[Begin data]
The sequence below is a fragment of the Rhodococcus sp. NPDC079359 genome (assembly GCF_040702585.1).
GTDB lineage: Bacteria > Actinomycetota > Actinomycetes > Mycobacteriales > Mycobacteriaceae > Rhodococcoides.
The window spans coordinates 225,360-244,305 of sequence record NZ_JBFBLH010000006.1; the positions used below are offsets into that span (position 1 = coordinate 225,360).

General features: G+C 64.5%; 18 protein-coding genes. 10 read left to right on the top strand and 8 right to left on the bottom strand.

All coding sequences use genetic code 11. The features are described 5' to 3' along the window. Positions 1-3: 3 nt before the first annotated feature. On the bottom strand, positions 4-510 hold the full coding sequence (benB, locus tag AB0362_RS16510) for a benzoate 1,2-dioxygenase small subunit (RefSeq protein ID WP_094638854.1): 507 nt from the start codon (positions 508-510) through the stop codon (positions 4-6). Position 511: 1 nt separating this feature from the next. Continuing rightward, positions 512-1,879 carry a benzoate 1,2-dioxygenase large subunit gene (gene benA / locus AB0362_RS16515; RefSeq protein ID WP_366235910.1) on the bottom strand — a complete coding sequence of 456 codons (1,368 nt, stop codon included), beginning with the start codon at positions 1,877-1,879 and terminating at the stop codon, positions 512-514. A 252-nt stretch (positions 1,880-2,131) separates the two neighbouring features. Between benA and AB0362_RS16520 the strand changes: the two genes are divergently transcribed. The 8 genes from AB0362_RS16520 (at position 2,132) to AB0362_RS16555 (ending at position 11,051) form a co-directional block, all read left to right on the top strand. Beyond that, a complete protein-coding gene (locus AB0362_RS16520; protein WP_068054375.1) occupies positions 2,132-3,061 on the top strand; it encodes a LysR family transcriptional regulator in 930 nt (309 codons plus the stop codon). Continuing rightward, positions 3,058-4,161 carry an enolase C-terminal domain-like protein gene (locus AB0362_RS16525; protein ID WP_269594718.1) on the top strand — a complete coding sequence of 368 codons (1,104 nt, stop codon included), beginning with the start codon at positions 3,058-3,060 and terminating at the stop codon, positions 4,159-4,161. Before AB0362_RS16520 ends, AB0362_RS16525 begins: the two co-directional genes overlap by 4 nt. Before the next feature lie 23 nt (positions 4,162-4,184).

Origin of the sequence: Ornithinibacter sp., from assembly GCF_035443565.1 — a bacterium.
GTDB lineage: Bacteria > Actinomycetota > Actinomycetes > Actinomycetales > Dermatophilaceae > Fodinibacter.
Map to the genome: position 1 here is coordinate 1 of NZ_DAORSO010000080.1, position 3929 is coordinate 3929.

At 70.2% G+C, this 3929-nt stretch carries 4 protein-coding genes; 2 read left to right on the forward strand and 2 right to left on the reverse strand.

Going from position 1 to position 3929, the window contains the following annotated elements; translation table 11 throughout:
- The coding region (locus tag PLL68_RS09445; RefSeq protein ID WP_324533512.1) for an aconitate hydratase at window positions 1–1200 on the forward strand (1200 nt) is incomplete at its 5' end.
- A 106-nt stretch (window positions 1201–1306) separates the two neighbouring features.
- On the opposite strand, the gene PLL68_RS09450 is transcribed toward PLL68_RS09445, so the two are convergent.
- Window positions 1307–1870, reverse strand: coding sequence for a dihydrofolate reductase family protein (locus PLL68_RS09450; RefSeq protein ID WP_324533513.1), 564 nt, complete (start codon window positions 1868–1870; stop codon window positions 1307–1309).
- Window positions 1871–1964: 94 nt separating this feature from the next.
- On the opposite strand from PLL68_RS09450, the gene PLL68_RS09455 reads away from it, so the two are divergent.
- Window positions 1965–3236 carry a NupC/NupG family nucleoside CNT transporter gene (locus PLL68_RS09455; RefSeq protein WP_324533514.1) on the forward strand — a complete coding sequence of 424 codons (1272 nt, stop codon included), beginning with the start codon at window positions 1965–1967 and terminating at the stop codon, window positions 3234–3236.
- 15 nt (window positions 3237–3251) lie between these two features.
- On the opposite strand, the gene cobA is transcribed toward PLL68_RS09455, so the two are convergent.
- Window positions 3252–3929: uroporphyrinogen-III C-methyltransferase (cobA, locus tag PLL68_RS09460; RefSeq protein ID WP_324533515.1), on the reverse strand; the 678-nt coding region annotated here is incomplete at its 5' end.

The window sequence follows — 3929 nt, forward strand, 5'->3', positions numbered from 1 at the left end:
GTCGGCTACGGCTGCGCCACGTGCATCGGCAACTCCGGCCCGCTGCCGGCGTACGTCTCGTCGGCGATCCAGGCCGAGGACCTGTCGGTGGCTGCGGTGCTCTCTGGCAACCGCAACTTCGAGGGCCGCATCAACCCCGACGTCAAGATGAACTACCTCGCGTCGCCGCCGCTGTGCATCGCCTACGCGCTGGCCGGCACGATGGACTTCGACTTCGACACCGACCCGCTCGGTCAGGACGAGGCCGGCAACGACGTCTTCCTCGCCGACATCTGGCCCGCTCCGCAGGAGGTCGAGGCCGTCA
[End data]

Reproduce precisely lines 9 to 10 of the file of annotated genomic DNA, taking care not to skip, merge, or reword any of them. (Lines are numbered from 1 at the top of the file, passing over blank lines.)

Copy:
At 70.2% G+C, this 3929-nt stretch carries 4 protein-coding genes; 2 read left to right on the forward strand and 2 right to left on the reverse strand.

Going from position 1 to position 3929, the window contains the following annotated elements; translation table 11 throughout: